Sudan: Anti-gov. protesters defy police

Issue 
Police attack a protester at an anti-government rally. Photo from Facebook, via SudaneseThinker.com.

Thousands of students braved the notoriously brutal Sudanese police and security forces on January 30 in anti-government protests inspired by the Tunisian and Egyptian uprisings, SudaneseTribune.com reported that day.

Rallies took place at three universities and other sites across the capital, as well as in east and west Sudan.

Students called for General Omar al Bashir’s National Congress Party government to resign and condemned recent austerity measures and ongoing attacks of democratic rights.

A range of youth organisations were involved in the protest and students used Facebook to help promote the actions, SudaneseThinker.com said on February 1.

Police and security forces responded harshly, surrounding university campuses and beating students who tried to leave to join protests.

Tear gas was used in student dormitories and plain-clothed police. Militias attacked protesters.

Al Ahlia University student Mohamed Abdelrahman died after severe police beatings, SudaneseTribune.com said. At least 70 people were arrested and more than 100 injured as clashes continued into the evening.

Journalists were also attacked and some had their cameras confiscated. Following the protests, security forces prevented circulation of several newspapers that featured coverage of the protests.

The protests followed actions in several cities including Khartoum and Medani over January 12-13, after the government increased the price of sugar and other basic goods, and cut fuel subsidies. Police used tear gas and beat students with batons, and a number of protesters were arrested.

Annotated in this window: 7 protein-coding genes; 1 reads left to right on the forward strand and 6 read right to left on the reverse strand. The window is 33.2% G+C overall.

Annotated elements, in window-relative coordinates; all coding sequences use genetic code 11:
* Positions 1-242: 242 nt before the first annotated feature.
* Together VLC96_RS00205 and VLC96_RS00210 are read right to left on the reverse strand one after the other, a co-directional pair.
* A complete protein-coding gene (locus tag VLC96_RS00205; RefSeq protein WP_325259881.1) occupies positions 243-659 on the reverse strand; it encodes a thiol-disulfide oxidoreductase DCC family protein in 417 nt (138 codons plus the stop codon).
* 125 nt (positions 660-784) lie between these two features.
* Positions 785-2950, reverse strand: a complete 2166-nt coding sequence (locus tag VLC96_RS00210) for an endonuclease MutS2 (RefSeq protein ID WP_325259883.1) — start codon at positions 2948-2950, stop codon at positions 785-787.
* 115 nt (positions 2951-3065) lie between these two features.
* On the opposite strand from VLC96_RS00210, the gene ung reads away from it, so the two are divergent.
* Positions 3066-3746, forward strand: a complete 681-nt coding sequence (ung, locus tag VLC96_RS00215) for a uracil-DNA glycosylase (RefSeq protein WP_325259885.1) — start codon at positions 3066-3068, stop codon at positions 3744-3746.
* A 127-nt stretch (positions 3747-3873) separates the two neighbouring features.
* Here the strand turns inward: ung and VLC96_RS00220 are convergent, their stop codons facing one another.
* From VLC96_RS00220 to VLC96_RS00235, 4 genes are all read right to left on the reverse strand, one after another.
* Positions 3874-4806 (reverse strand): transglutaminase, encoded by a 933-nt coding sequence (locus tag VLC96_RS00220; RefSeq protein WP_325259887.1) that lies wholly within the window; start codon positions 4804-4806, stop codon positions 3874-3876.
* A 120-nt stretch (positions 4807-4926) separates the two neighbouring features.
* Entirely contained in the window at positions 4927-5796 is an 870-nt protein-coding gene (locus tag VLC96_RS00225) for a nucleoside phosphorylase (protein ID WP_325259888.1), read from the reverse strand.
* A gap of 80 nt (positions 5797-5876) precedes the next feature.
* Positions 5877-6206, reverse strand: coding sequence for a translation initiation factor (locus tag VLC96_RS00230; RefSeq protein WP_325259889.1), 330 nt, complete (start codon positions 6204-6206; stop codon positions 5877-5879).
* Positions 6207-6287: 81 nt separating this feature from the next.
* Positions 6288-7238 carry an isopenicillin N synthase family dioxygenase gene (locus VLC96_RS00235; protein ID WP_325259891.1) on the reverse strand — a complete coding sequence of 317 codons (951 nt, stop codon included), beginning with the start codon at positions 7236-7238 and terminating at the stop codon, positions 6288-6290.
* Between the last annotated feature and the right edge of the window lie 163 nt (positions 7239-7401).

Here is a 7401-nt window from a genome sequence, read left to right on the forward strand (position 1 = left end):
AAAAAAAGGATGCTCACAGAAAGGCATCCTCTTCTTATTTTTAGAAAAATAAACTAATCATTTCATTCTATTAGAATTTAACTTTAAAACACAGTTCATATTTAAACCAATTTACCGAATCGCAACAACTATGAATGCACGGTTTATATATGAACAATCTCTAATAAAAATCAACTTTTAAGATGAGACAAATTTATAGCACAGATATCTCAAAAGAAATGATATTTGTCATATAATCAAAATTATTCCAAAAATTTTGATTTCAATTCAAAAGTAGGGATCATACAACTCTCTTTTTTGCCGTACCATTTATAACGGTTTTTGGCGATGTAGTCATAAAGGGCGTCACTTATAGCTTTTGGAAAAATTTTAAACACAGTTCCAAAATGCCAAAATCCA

There has been a general crackdown on opposition amid the referendum on self-determination in south Sudan in January that resulted in a near-unanimous vote for separation.

All of the major northern opposition parties have been targeted and activists have been arrested for holding forums and distributing leaflets against the price rises.

Amnesty International issued a statement on February 3 demanding the release of 16 people being held incommunicado after the National Intelligence and Security Service raided the offices of the Communist Party of Sudan’s newspaper, Al Midan.

Among those arrested were nine of the paper’s staff, including the deputy editor.

Students have vowed to organise further actions. On February 4, Reuters reported that the previous day, hundreds of students rallied at Sennar University in the country’s east before being teargassed and beaten by police.

Reuters said dozens of students were arrested in northern Khartoum the same day while trying to attend a demonstration that had been advertised online.